4. Wednesday, recalls away from distractions. Today, I took her to the training field that I use, adjacent to a private (members only) dog park. There were 2 large dogs romping around, and they immediately came to the fence to meet Tes. Since I knew from experience that she is fine greeting dogs through the fence (and in person, for that matter) I allowed it. On this first pass, I called her as soon as the other two dogs disengaged from the greeting to go back to their owners, who were calling them from the fence. SUCCESS. On subsequent passes, I called her from higher distractions, at first with the dogs trotting nearby, then working up to them romping hard while I called Tes and ran away from her, waving the tug. I could see that it was not an easy choice for her, but she did come running and engaged in great tug games each time! I ended this session with her wanting to continue to tug, then traded her the tug for a treat as I leashed her, tugged a bit more, then left the park.
  5. Next steps. In the coming weeks, the process will include increased distraction recalls as well as recalls in a wide variety of settings and situations. I learned on Sunday that she was not yet ready for a recall adjacent to a distraction, when she ran past me and the tug to greet a teammate’s dog. We finished off Saturday recalls with her running alone. As we progress, I’ll put a long line on her for safety when we are doing recalls with any type of distraction in an unfenced area. Her reaction to the ground squirrels adjacent to the practice field is still an unknown, so we’ll have to be mindful of that.

Needless to say, I’m super excited about our new girl. She is getting along fine with the rest of the pack so far, though she’s had a couple of barky arguments with the other BC’s over toys. The good news is that she mostly backs down to the older dogs’ rebukes, and responds well to time outs as well. Meanwhile, she is only with them closely supervised and without high value toys.

Keep a lookout for updates on Tesla! I’ll be posting info on her basic training as well as her Flyball and Agility training, which I’m starting simultaneously. Note that, although I won’t be jumping her until she turns one year, there is still a lot that I can work on in both sports with her for the next couple of months.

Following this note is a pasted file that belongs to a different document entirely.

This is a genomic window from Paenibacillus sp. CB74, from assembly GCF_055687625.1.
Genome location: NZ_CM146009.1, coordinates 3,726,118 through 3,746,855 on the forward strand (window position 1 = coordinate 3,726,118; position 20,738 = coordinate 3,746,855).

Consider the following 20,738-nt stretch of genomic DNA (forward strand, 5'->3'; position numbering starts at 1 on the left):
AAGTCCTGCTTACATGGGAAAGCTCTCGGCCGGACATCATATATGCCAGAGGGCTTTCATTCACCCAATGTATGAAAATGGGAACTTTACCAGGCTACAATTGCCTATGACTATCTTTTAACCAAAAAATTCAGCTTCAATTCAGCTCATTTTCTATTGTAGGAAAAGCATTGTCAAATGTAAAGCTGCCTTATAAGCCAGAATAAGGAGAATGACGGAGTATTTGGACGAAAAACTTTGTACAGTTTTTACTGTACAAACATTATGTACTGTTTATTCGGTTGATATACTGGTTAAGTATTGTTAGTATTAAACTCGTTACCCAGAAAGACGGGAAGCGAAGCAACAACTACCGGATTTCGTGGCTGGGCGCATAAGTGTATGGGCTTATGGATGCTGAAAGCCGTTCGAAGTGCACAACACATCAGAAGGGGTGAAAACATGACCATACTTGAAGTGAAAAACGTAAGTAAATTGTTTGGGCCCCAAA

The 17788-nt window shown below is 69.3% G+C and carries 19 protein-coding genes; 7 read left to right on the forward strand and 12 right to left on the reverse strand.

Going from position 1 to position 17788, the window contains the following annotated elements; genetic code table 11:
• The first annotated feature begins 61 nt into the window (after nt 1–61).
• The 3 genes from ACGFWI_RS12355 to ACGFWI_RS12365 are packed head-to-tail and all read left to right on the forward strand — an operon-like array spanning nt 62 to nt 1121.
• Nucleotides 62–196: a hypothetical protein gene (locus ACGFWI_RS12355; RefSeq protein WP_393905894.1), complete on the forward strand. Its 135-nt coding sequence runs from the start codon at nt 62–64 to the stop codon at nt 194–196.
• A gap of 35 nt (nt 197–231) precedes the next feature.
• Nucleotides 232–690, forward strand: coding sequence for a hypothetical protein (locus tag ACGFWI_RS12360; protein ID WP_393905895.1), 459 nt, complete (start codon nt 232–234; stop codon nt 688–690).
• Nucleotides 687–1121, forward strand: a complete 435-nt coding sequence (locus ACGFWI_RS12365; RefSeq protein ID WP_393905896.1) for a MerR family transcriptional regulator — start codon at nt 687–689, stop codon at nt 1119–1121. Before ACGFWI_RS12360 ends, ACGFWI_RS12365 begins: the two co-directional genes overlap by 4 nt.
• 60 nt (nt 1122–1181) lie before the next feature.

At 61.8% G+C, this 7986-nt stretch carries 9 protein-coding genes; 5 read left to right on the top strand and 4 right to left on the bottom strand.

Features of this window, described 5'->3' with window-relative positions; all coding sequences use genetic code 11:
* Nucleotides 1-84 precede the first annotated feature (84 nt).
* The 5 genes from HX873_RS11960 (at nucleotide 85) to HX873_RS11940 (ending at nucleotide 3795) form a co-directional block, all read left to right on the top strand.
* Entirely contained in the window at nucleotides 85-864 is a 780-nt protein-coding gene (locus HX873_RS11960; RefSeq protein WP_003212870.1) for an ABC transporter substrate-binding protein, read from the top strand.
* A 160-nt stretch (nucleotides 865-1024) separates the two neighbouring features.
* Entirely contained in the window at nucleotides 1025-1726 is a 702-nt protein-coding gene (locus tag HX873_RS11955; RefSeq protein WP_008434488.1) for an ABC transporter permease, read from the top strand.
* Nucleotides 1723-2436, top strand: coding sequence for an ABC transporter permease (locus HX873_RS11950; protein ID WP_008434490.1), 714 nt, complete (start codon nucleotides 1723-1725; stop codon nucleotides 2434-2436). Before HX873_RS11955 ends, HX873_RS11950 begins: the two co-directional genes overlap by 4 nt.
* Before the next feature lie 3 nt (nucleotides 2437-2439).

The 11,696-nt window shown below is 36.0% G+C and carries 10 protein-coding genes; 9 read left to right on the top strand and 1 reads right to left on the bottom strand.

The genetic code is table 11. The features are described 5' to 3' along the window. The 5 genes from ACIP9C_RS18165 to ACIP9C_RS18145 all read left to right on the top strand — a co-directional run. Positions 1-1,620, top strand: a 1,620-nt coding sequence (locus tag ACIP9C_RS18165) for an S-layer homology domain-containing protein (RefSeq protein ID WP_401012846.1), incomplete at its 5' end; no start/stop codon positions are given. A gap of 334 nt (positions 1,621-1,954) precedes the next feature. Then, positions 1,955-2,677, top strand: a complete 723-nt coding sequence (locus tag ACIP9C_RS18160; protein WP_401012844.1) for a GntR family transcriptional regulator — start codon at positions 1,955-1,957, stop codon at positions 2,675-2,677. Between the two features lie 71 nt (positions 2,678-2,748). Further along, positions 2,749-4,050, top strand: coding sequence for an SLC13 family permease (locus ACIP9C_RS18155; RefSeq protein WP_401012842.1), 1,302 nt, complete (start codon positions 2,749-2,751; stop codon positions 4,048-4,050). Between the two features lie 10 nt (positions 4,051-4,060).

Chill Out!

Teaching your High Drive Dog to have some impulse control

I recently met with a client with a very high drive dog, whom she is training as a service dog. The large, adolescent dog is pretty much everything that I look for in a sports or working dog: high interest in interacting with humans, great play drive, good energy level and mental alertness, and she appears to have a decent structure. Yet, the owner is completely frustrated. The dog has a hard time focusing on her in the presence of distractions (did I mention the dog is an adolescent?) and does not seem able to relax when she needs to. She appears to be always on edge in public, and this has her owner at wit’s end with her.

Many people get these very high drive dogs with specific purposes in mind such as working jobs or rigorous sports, but then find themselves exasperated when the dogs are unable to settle down. This “settle” is something that I teach my dogs as a matter of course, from the early stages of puppy training, but many people don’t realize that, with high drive dogs, this topic requires more attention than it might for a calmer tempered dog. Following are several exercises that I recommend to my clients to help their dogs learn the much-needed skills of settling down, impulse control, and calming in the midst of high levels of distractions.

Reward Calming Signals This is one of the first orders of business for many of the consults that I do with nervous or anxious dogs, but it can apply to all dogs. (Certainly applies to all of mine!) Calming signals are specific communications by a dog to say that they are stressed out and are trying to calm or settle themselves. (Many are also used to try to convince others around them to calm down.) Among the most common that you may see in these high distraction contexts are the shake off (as if wet, but the dog is dry), the yawn, and the deep breath or sigh. Mark and reward every time the dog offers any of these signals; soon you’ll start to see them more often. Claire Shake-off